Here are brief details of the many people lost to the classical music world during April 2020, mostly recently deceased first. May they all rest in peace. We hope that this list is reasonably complete. Please tell us if you know of anyone we have missed out.
British cellist Martin Lovett passed away in North London on 29 April, aged ninety-three. He was born in London on 3 March 1927. After studying cello with his father, a cellist with the London Philharmonic and Hallé Orchestras, he attended the Royal College of Music in London on a scholarship. At nineteen he joined the Amadeus Quartet, remaining with the group for forty years until it disbanded in 1987. Following this, he played with various chamber groups and gave chamber music courses internationally.
American organist and teacher David Boe died on 28 April, aged eighty-four, from complications due to COVID-19. Born in Duluth, Minnesota on 11 March 1936, he studied at Syracuse University with Arthur Poister. On a Fulbright Scholarship, he studied with Helmut Walcha and then Gustav Leonhardt. He was head of the organ department at Oberlin Conservatory until his retirement in 2008. He was also music director and organist at First Lutheran Church in Lorain, Ohio.
American cellist Lynn Harrell died on 27 April, aged seventy-six. Born in New York City to musical parents on 30 January 1944, he began learning cello at the age of nine. He studied at Juilliard with Leonard Rose and at the Curtis Institute with Orlando Cole. After the deaths of both his parents when Harrell was still a teenager, he joined the Cleveland Orchestra, and was principal cellist there from 1964 until 1971, when his career as a soloist was launched with a recital in New York and, a year later, a well-reviewed Chamber Music Society of Lincoln Center concert.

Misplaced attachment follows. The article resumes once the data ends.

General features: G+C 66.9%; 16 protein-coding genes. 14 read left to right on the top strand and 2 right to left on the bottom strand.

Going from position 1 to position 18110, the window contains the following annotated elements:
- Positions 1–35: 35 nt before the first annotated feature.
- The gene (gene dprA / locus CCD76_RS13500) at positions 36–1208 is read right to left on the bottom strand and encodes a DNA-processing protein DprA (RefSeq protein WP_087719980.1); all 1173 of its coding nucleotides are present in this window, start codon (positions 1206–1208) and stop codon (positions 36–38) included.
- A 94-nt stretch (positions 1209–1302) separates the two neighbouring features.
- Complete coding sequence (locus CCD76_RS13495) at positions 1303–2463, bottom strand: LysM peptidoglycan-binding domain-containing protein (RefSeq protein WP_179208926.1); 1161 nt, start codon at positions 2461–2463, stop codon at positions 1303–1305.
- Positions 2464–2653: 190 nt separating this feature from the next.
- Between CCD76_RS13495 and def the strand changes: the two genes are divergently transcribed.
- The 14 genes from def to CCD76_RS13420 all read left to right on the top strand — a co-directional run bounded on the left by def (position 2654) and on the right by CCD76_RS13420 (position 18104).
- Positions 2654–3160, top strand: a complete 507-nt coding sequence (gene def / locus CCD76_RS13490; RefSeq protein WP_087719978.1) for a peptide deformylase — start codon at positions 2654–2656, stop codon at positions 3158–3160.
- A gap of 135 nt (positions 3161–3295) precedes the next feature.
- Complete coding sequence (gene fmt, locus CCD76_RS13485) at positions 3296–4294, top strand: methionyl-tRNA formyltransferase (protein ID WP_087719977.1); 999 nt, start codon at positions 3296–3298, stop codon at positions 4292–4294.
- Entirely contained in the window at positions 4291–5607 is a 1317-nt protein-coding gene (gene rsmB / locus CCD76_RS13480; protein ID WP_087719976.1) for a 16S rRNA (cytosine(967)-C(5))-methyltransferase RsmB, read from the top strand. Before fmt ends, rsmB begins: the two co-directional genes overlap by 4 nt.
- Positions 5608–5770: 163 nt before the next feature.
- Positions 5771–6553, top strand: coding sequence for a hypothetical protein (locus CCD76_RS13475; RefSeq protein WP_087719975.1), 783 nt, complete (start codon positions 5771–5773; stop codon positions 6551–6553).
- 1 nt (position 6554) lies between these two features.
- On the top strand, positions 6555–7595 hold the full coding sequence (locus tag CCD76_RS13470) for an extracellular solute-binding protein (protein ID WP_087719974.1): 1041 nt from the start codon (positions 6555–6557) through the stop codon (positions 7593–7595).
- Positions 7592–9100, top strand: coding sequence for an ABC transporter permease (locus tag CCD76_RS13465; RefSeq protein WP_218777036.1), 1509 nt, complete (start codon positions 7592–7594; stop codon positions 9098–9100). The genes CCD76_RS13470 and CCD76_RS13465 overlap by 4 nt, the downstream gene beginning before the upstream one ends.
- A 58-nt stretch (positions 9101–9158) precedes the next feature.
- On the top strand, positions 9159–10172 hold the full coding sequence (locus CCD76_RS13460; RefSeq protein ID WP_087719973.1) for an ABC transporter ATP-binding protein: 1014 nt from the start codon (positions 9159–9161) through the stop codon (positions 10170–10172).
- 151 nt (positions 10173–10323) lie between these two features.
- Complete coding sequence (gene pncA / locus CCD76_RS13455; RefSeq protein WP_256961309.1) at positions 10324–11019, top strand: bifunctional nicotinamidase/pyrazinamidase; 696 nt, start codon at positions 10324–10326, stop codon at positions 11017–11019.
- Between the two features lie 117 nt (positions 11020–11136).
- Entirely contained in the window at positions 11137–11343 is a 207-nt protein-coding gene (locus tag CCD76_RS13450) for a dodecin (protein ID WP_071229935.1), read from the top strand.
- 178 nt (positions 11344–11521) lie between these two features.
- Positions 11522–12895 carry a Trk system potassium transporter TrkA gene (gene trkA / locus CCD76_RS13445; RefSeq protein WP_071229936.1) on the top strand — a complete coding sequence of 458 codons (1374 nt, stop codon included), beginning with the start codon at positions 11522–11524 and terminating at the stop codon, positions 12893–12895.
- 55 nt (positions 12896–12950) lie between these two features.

Greek soprano Jeannette Pilou passed away on 27 April, aged eighty-two. She was born in Alexandria, Egypt, to Greek parents on 11 July 1937. She studied in Italy with Carla Castellani. Following her 1959 operatic debut as Violetta at Milan's Teatro Smeraldo, she appeared on stage at Vienna State Opera in 1964 and then began to appear at top venues internationally, and performed regularly at Greek National Opera, singing Mélisande in the 1998 Greek premiere of Pelléas et Mélisande. She was described as 'a little bit East, a little bit West'.
American percussionist, teacher and inventor of instruments, Alan Abel, died in Wynnewood, Pennsylvania, on 25 April, aged ninety-one, from complications following COVID-19. Born in Hobart, Indiana on 6 December 1928, he began percussion lessons aged seven. He studied at the Eastman School of Music (1947-51) and then signed up and played in the US Air Force Band (1951-3). After six years with Oklahoma City Philharmonic Orchestra (1953-9) he spent the rest of his career as Associate Principal Percussionist with the Philadelphia Orchestra, retiring in 1997. From 1972 he taught at Temple University, and was regarded as one of the USA's most influential percussion teachers. His percussion inventions included a bass drum stand with the instrument suspended on rubber bands and several unique designs of triangle.
Lithuanian composer Vytautas Barkauskas passed away in Vilnius on 25 April, aged eighty-nine. Born in Kaunas on 25 March 1931, he studied at Vilnius Conservatory with Nadia Boulanger pupil Antanas Račiūnas. With degrees in maths and composition, Barkauskas was one of Lithuania's most avant-garde composers, influenced by Ligeti, Lutosławski and Penderecki. His output included symphonies, operas, concertos and chamber music. During the 21st century, his music won various prizes, including the 2003 Lithuanian State Prize.